THE BLOG
01/11/2016 01:47 pm ET Updated Jan 11, 2017

5 Ways to Help Your Teen Deal With a Break-Up

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Hi Dr. G.,

My beautiful 16-year-old daughter's boyfriend of one year broke up with her 2 1/2 weeks ago. She's having a very hard time with unanswered questions, seeing him at school, adapting to life without him and so forth. They're both juniors. He is a terrific kid, making it that much more difficult. I know you've written on how teens can survive a break up/first love, but can you help me by giving me some pointers about how to best help my daughter? It is very hard to watch her struggle. I wish that I could absorb her pain. Please help me.

A Concerned Mom

Dear Concerned Mom,

It's so difficult to watch our kids when they are unhappy or experiencing any kind of emotional distress, isn't it? That is certainly one of the trickiest aspects of being a parent. The good news is that there are several bits of advice that I can offer you so that you can get through this period with your daughter most effectively. Her pain is your pain. I know that feeling.

Here are some ideas about how you can best help your daughter:

1. Try to focus on letting your daughter vent without focusing on saying the right thing to her. It is extremely therapeutic for your daughter to talk and feel heard at this point. Advice about future relationships can be a focus for later. Tuck the advice in your back pocket. You will get a chance to reach in there later.

2. Help your daughter return to the "new normal" of her life
by encouraging her to spend time with friends and get involved in other activities so that she is not spending the majority of her time thinking about the ex.

3. You may want to gently ( and I want to emphasize gently here) suggest to your daughter that she unfriend the ex-boyfriend on Facebook, Instagram and Snapchat so that she doesn't drive herself crazy looking at his pictures and postings. I know from all of the teens that I work with that nothing other than unhealthy obsessing comes out of speculating about who the new girl standing next to the ex on electronic technology is. And, we certainly don't want our kids to make up scenarios about their exes based on posts.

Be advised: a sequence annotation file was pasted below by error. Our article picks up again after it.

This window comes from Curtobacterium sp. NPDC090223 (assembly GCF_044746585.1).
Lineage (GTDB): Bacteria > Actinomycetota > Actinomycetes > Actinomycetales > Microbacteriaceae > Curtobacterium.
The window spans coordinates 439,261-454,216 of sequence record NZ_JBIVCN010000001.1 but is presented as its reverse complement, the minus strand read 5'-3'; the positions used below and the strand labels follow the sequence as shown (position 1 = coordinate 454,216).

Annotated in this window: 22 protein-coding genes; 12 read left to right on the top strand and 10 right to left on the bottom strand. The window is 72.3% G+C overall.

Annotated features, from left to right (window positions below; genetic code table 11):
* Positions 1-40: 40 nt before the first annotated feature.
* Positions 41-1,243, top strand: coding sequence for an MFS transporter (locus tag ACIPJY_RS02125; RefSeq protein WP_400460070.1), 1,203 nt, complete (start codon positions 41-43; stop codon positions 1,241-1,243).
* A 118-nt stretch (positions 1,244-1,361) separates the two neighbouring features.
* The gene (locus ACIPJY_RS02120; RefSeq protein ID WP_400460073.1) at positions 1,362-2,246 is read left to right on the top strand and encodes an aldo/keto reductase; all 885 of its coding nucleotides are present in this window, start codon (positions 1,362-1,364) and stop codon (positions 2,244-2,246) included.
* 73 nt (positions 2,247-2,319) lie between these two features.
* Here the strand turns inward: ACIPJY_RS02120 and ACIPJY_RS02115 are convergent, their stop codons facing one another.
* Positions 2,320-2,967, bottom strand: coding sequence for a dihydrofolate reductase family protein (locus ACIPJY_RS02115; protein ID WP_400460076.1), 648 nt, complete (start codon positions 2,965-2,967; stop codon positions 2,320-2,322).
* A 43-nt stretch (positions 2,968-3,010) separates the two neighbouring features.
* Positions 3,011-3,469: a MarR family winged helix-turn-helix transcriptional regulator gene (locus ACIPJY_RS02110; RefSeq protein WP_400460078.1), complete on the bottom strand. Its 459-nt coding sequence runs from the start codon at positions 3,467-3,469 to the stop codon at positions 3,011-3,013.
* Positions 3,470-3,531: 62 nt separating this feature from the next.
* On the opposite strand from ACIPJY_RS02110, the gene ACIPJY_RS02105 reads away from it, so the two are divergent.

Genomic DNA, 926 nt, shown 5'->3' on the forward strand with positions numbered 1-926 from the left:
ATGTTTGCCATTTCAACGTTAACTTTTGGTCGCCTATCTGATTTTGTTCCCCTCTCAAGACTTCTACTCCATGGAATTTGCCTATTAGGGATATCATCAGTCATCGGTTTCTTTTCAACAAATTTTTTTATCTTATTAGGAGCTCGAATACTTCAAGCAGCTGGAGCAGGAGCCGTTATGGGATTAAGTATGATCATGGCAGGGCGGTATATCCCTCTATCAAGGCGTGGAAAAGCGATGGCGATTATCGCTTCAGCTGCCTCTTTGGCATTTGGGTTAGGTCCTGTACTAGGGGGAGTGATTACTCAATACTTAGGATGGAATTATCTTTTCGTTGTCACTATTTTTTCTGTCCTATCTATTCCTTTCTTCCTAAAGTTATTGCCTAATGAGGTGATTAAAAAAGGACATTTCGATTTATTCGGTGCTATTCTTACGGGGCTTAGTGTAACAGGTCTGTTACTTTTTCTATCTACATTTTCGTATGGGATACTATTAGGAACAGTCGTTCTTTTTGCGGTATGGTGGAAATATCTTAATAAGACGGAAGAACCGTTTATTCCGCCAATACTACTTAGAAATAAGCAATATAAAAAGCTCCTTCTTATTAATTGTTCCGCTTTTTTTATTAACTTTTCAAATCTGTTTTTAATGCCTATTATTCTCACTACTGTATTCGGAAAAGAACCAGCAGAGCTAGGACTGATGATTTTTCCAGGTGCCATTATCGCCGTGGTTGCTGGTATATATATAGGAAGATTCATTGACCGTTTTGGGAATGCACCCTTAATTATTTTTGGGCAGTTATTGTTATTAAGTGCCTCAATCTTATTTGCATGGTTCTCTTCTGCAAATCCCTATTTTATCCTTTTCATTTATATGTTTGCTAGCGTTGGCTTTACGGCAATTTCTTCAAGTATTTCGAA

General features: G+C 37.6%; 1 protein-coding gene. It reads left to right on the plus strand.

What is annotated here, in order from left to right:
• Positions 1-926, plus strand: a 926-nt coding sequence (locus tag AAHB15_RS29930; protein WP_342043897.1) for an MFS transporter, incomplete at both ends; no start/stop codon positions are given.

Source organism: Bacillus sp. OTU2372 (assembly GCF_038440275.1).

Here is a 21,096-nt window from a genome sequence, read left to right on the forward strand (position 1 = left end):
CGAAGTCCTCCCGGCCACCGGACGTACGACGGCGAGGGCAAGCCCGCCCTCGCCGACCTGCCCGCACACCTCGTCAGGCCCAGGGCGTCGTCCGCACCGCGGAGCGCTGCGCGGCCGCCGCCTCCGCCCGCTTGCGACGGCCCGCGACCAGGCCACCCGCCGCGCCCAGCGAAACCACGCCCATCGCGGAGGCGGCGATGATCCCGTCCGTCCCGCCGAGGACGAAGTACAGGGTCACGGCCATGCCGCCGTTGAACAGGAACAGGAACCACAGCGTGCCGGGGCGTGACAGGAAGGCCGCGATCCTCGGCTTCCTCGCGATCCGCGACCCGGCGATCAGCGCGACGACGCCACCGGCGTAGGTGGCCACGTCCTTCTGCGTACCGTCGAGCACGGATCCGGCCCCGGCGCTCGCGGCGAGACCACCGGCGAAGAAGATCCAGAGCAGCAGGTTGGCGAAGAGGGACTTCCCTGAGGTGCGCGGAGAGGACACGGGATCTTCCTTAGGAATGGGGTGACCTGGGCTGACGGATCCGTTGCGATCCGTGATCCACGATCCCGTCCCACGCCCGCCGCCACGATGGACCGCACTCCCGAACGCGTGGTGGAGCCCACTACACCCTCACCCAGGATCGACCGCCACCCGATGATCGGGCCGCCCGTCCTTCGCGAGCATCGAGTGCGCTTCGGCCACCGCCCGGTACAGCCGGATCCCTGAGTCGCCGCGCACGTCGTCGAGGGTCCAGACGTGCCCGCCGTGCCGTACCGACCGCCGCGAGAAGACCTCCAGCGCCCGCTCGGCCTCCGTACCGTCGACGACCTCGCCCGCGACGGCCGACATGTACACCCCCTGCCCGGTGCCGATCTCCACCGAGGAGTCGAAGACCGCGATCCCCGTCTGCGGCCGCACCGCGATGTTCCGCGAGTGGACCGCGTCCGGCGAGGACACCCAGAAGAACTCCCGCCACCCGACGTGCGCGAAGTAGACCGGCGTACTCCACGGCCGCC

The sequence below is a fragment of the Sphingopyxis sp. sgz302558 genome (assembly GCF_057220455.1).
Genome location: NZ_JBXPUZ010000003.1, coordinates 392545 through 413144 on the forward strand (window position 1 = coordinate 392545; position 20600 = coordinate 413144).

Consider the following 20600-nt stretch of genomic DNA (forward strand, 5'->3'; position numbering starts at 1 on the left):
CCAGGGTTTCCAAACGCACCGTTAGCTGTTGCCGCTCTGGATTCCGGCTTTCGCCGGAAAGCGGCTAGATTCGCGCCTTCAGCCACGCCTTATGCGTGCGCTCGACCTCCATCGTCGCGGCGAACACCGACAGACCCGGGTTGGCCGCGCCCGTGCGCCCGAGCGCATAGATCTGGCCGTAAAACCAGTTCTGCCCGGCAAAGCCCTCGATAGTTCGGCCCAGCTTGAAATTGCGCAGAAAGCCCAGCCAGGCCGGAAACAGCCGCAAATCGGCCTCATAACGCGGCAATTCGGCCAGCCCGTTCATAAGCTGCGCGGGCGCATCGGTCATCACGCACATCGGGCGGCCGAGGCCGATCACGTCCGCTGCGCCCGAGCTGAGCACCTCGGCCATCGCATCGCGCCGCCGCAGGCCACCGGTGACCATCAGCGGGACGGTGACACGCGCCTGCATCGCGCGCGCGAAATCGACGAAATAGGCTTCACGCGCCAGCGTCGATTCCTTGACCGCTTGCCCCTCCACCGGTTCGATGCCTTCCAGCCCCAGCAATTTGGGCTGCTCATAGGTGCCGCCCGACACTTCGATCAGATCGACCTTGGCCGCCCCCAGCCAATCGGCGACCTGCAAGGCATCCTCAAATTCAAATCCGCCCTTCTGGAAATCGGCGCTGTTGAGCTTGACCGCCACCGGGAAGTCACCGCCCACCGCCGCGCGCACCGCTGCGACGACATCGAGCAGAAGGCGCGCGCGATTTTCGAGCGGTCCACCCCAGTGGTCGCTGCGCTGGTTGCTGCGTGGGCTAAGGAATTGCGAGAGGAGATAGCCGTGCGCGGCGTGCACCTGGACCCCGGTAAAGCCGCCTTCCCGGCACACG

4. Keep in mind that it is your job to love and support your daughter but not necessarily to fix everything. And, it's good that you can't fix everything. I know that that statement seems counter-intuitive but it is important that your kids learn that they can get over break-ups on their own. For your daughter this may be her first break-up but she is likely to experience more break-ups during her life. It is important that she learn to flex her relationship muscles.

AND

5. Think about the break-up as a learning opportunity for your daughter. She will learn about empathy, dealing with disappointment and and the ups and downs of life from her break-up.

Sometimes our kids become very depressed after a break-up and can't seem to move on. They may become lethargic and isolative. If this happens then consider getting your daughter into therapy. Otherwise give her a bit of time to return to her usual mood. Good luck.

Dr. G.